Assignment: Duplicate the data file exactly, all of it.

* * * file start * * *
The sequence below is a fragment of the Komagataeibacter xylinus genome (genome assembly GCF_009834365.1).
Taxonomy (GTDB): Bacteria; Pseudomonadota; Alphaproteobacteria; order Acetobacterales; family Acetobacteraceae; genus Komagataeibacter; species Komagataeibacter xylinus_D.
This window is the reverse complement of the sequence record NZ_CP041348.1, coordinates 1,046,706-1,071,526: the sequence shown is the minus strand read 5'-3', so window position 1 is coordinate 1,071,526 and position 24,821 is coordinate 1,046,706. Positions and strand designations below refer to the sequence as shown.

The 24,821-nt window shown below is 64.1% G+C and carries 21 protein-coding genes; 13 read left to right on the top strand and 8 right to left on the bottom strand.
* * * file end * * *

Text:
The sequence below is a fragment of the Komagataeibacter xylinus genome (genome assembly GCF_009834365.1).
Taxonomy (GTDB): Bacteria; Pseudomonadota; Alphaproteobacteria; order Acetobacterales; family Acetobacteraceae; genus Komagataeibacter; species Komagataeibacter xylinus_D.
This window is the reverse complement of the sequence record NZ_CP041348.1, coordinates 1,046,706-1,071,526: the sequence shown is the minus strand read 5'-3', so window position 1 is coordinate 1,071,526 and position 24,821 is coordinate 1,046,706. Positions and strand designations below refer to the sequence as shown.

The 24,821-nt window shown below is 64.1% G+C and carries 21 protein-coding genes; 13 read left to right on the top strand and 8 right to left on the bottom strand.